First impression on unpacking the Q702 test unit was the solid feel and clean, minimalist styling.
Panasonic LUMIX DMC-FT1 (pre-production) ruggedised digital camera
A hybrid digital camera that's a glutton for punishment.
- Great for the beach, will withstand knocks and drops, can shoot 720p video
- Some dirt got under the buttons of our pre-production model, slow performance
The Panasonic LUMIX DMC-FT1 is a rugged camera that's ideal for outdoor adventurers. However, the pre-production model we tested was a little slow and it didn't take great shots while underwater. It will perform well as a video camera, so it's a decent hybrid model for those of you who also want to get into motion pictures.
Price$ 699.00 (AUD)
Buy now (Selling at 30 stores)
Joining Olympus as the only other well-known vendor with out-of-the-box tough cameras, Panasonic is hoping its LUMIX DMC-FT1 will gain traction with outdoorsmen (and women) when it's released in April. It's a waterproof, dustproof and drop-proof compact camera. With the ability to record high-definition video at up to 720p, the Panasonic LUMIX DMC-FT1 is a great hybrid for demanding users who want good still images as well as the ability to take high quality video.
In a hands-on session at Sentosa beach in Singapore, a pre-production Panasonic LUMIX DMC-FT1 stood up to some harsh treatment in the surf and sand; however, it wasn't perfect. Grains of sand eventually got under the 5-way controller buttons, zoom slider and the dial. The left and right buttons of the 5-way controller worked intermittently after their brush with beach, while the zoom slider crunched and the dial became very hard to move. After repeated pressing and sliding, the buttons and slider became more functional. According to Panasonic these problems should be ironed out eventually — as our pre-production model was hand-made (and as a consequence very expensive).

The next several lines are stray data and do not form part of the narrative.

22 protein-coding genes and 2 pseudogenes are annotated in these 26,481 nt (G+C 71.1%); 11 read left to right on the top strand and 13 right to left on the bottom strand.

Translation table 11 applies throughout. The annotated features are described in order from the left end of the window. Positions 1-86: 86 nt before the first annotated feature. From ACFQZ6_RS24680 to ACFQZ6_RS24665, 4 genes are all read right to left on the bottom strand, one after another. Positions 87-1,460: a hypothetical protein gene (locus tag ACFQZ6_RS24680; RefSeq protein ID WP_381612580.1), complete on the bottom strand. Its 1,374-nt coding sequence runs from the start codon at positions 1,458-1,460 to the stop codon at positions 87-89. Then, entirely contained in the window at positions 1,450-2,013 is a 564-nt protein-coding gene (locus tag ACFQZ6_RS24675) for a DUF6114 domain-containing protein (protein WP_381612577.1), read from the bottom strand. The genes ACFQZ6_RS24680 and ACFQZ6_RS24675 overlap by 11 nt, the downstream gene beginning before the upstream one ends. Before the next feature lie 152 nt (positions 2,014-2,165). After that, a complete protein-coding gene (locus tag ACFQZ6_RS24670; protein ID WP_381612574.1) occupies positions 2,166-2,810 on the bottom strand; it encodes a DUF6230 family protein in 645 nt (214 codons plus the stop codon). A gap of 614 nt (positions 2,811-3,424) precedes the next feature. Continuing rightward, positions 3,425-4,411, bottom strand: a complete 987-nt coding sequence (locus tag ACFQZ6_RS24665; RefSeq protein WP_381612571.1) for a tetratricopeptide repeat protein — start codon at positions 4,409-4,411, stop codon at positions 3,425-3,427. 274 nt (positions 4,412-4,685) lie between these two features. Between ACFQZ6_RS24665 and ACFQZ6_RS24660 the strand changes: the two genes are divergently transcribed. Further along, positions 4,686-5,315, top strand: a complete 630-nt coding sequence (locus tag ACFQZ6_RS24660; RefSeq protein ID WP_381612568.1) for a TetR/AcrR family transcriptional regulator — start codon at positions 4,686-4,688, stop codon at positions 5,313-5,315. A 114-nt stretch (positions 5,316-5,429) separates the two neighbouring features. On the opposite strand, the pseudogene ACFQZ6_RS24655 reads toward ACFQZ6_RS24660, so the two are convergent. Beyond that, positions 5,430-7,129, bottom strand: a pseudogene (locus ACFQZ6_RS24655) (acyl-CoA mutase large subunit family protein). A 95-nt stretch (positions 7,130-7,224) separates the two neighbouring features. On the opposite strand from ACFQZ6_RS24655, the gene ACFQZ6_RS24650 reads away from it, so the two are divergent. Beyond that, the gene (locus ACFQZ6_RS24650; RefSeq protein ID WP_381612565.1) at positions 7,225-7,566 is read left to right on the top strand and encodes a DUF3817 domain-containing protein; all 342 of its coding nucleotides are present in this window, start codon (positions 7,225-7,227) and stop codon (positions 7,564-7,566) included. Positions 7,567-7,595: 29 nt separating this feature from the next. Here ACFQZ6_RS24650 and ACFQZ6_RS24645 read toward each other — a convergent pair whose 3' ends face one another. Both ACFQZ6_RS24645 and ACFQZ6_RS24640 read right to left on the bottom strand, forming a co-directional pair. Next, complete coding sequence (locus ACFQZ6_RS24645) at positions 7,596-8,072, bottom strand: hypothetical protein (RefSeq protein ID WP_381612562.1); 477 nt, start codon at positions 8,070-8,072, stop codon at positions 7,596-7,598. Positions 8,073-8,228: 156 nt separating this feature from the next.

Using the camera underwater, we found its picture quality suffered due to lack of light. Using it in an indoor pool will probably not yield the best results, but outdoor pools and snorkelling adventures should produce clearer shots as there should be more light in these environments. The Panasonic LUMIX DMC-FT1 has a 28mm, 4.6x optical zoom lens with a 12.1-megapixel sensor, and it works best in Intelligent Auto mode. There aren't any manual settings to play with, but its scene modes are handy and should be used when shooting at night or indoors.
Shooting video underwater showed us that the Panasonic LUMIX DMC-FT1 is much better suited to this task than still images, as plenty of light gets into the lens in video mode. It produced vibrant, clear and smooth video at 720p, using the AVCHD codec, and software is supplied to convert its videos to DVD and also to prepare them for uploading to YouTube.
Autofocus tracking is part of the feature set and it works very well, tracking an object that's within range on the frame. It was accurate during our tests, except when the object got closer or further away from the lens. For example, when the object became too big in the frame, the focus point shifted to only one portion of the target or it was lost altogether.